Press release

NEW REPORT: Freedom in Africa Improved Slightly in 2022 but Challenges Persist

Several African countries held free and fair elections to their citizens’ benefit. But corruption, the economic effects of COVID-19, and poor governance remain significant obstacles.

WASHINGTONFreedom in Africa slightly advanced in 2022 with 11 countries seeing improvements in their political rights and civil liberties and 9 experiencing declines, according to a new report released today by Freedom House.

The report—Freedom in the World 2023: Marking 50 Years in the Struggle for Democracyfinds that changes in leadership were a major tension point in Africa over the past year. Chronic problems such as corruption and poor governance, combined with the economic impacts of the COVID-19 pandemic and the war in Ukraine, have left African states more vulnerable to irregular seizures of power by military or executive officials. Despite these threats, however, several countries held free and fair elections that ushered in new governments and reinforced democratic institutions.

Report findings in Africa include:

  • The largest one-year score decline in the region, and in the world, took place in Burkina Faso, which lost 23 points and fell from Partly Free to Not Free status as it suffered two successive coups.
  • The largest one-year score improvement in the region was seen in Kenya, which is rated Partly Free and gained 4 points after holding its most transparent presidential election ever.
  • Lesotho’s overall status improved from Partly Free to Free due to the formation of a new government following competitive parliamentary elections, though the country continued to face serious security and governance challenges.
  • Cabo Verde (receiving a total score of 92 on Freedom in the World’s 100-point scale), Mauritius (85), and São Tomé and Príncipe (84) have the highest aggregate scores in the region. All are rated Free.
  • South Sudan (1) has the worst aggregate score in the region, followed by Eritrea (3). Both are designated as Not Free.
  • Half of the region’s people live in countries considered Not Free, while only 7 percent live in Free countries.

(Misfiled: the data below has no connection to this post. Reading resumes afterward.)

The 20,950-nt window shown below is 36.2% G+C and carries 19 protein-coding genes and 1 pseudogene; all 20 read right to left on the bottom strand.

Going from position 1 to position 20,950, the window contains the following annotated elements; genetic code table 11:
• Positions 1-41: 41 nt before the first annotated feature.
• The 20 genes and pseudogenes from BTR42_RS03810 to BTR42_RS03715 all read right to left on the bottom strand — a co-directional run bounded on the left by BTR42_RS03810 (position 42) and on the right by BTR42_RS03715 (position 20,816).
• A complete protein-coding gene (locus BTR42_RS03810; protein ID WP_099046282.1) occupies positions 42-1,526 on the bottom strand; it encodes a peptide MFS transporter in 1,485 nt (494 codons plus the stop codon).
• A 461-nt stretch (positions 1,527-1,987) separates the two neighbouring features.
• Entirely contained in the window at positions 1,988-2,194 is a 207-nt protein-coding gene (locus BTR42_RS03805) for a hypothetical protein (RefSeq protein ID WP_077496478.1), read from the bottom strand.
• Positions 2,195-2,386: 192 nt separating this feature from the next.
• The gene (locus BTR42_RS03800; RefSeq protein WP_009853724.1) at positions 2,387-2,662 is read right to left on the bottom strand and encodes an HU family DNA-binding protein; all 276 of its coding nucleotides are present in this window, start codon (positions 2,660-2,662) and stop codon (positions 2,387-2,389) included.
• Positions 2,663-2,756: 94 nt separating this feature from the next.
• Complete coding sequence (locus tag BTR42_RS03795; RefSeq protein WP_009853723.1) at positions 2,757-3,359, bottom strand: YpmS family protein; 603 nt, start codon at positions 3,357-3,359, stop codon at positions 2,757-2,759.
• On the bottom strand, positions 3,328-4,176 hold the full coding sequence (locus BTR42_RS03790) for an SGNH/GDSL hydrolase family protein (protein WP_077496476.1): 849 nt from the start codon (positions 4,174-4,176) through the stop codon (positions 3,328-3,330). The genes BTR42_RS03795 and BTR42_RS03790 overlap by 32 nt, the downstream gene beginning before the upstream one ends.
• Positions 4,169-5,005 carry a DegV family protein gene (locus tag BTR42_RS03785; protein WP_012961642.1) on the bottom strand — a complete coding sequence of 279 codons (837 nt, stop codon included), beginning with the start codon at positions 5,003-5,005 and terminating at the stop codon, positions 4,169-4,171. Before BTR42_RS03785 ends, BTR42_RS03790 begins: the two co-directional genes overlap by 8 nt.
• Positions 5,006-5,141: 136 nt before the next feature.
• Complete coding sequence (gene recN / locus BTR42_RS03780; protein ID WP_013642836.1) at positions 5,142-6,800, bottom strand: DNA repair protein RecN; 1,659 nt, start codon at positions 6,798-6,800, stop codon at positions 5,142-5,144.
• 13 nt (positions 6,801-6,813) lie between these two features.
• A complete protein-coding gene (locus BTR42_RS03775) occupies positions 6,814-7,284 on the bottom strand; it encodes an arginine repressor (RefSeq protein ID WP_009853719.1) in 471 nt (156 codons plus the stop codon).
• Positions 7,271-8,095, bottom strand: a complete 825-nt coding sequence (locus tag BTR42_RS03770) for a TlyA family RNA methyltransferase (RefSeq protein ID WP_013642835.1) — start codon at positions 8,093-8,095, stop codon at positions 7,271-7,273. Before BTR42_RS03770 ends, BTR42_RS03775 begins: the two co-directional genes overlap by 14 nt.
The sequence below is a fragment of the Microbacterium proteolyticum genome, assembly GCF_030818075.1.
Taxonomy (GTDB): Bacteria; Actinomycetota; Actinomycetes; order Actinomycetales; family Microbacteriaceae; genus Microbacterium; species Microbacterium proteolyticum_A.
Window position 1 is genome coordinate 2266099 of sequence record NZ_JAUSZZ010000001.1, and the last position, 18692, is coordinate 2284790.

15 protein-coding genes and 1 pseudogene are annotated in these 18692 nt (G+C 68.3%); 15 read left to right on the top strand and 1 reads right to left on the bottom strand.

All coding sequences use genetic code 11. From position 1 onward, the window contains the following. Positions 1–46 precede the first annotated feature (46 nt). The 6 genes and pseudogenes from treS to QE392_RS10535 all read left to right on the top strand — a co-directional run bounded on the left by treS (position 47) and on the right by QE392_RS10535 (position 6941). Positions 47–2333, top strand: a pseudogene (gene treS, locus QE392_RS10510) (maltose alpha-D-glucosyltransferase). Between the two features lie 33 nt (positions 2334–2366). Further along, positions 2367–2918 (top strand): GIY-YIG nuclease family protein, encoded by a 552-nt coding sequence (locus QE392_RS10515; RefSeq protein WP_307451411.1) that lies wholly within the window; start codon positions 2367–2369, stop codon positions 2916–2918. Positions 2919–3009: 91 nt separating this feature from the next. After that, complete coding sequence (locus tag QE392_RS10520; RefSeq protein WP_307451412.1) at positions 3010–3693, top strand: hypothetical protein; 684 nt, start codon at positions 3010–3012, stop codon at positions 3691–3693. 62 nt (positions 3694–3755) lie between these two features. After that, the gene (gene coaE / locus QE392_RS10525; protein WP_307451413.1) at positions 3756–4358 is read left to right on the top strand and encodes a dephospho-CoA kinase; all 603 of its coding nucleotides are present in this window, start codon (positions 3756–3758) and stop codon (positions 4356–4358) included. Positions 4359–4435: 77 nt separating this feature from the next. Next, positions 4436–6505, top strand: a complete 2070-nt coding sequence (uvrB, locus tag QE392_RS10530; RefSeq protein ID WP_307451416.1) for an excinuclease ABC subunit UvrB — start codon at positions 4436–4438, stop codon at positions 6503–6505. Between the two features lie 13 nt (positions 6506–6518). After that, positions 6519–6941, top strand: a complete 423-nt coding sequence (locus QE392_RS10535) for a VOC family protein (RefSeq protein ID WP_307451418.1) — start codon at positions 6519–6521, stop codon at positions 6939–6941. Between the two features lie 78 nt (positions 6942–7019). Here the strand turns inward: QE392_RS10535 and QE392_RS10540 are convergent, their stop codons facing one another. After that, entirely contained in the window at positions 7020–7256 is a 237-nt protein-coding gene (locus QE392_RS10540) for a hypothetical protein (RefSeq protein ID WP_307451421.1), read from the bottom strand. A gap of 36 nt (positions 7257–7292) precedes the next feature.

Beyond Africa, the report finds that global freedom declined for a 17th consecutive year in 2022 as 35 countries suffered deterioration in their political rights and civil liberties. A total of 34 countries made improvements during the year, however, meaning the gap between the numbers of countries that improved and declined was the narrowest it has ever been since the negative pattern began. The report suggests that the struggle for democracy may be approaching a turning point, and offers recommendations on how democratic governments and societies should work together to roll back authoritarian gains.

The new report includes scores and narrative assessments on political rights and civil liberties for 195 countries and 15 territories around the globe. This report, the 50th annual edition, covers developments in 2022 and provides a brief analysis of long-term trends. The report’s methodology is derived in large measure from the Universal Declaration of Human Rights, adopted by the UN General Assembly in 1948.  

The report identifies a number of steps that democratic governments can take to protect and expand political rights and civil liberties. The recommendations include:

  • Help Ukraine win. Democratic governments must maintain unwavering support for Ukraine and its people, whose cause is crucial to the future of freedom. This should include providing the weapons and technical and security assistance necessary to help ensure Ukrainian success on the battlefield.
  • Stop enabling authoritarians. Democracies must address corruption and kleptocracy head on by closing the many financial loopholes that allow authoritarian rulers to hide or launder stolen assets in democratic settings.
  • Be clear and unapologetic about the virtues of democracy and tireless in efforts to uphold and defend it. Democratic states should make the protection of freedom and democracy a fundamental component of all international policy efforts—including in foreign, security, and economic affairs—and every diplomatic engagement. Human rights concerns should be raised in meetings with foreign counterparts at all levels.
  • Dramatically ramp up support for human rights defenders and for countries and regions at critical junctures. Democratic governments should help human rights defenders and civil society groups remain active in their home countries whenever possible, and provide technical assistance and training. When democracy advocates come under threat, their foreign partners should provide medical, legal, and psychosocial support as needed.

View the report’s complete recommendations here. Click here to read additional report press releases: GlobalAmericas, Asia-Pacific, Eurasia, Europe, Middle East.

Freedom House is a nonprofit, nonpartisan organization that works to create a world where all are free. We inform the world about threats to freedom, mobilize global action, and support democracy’s defenders.